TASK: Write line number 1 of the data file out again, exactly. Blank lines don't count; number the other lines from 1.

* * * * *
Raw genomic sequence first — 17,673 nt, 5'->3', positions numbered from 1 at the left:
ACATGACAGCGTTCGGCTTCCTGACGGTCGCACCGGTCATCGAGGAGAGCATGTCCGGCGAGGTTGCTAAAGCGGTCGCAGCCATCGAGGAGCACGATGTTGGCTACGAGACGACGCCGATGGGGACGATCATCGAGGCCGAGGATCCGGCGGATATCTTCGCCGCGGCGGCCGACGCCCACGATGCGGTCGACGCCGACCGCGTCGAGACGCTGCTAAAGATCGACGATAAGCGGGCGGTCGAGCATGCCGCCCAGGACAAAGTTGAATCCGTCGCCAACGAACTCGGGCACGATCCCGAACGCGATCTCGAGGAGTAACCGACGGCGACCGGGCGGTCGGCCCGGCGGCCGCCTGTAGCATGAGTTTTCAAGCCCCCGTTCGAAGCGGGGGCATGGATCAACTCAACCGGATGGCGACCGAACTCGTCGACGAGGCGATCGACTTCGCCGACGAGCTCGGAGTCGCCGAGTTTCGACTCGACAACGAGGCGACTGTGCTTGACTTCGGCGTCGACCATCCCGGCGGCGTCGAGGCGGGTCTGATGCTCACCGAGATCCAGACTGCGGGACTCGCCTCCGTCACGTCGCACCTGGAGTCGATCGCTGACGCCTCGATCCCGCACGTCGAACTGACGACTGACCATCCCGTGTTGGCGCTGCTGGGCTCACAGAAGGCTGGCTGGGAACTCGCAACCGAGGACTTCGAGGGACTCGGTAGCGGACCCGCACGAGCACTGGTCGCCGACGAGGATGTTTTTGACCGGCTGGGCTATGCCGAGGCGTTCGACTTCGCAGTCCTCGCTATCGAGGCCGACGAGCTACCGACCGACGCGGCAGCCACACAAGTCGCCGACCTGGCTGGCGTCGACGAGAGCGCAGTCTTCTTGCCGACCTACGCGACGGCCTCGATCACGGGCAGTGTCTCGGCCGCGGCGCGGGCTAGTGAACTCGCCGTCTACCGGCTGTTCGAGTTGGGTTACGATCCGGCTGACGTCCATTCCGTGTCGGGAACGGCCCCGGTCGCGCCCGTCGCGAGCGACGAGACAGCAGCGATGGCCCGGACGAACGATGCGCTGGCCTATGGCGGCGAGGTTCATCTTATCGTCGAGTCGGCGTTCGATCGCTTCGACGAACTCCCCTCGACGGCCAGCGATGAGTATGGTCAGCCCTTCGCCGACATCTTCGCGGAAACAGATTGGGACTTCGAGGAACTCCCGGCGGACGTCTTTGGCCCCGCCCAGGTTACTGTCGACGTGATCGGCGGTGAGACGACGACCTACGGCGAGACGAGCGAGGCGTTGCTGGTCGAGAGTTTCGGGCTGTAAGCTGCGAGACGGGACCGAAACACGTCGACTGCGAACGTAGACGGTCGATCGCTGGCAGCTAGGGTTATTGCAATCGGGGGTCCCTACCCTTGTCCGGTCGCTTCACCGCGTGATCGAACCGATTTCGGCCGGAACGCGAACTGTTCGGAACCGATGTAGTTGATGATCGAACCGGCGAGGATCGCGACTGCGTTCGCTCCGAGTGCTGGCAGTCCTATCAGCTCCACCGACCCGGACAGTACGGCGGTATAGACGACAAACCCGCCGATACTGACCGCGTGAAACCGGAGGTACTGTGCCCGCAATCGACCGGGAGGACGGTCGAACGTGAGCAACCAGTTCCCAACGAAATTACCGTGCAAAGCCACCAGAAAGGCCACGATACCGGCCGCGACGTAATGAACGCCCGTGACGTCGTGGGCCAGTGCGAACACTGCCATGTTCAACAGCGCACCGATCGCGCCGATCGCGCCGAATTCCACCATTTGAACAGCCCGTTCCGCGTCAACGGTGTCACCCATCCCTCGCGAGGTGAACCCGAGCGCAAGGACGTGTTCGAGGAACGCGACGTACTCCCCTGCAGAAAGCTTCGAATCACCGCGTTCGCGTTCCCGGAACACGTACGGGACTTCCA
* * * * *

Raw genomic sequence first — 17,673 nt, 5'->3', positions numbered from 1 at the left: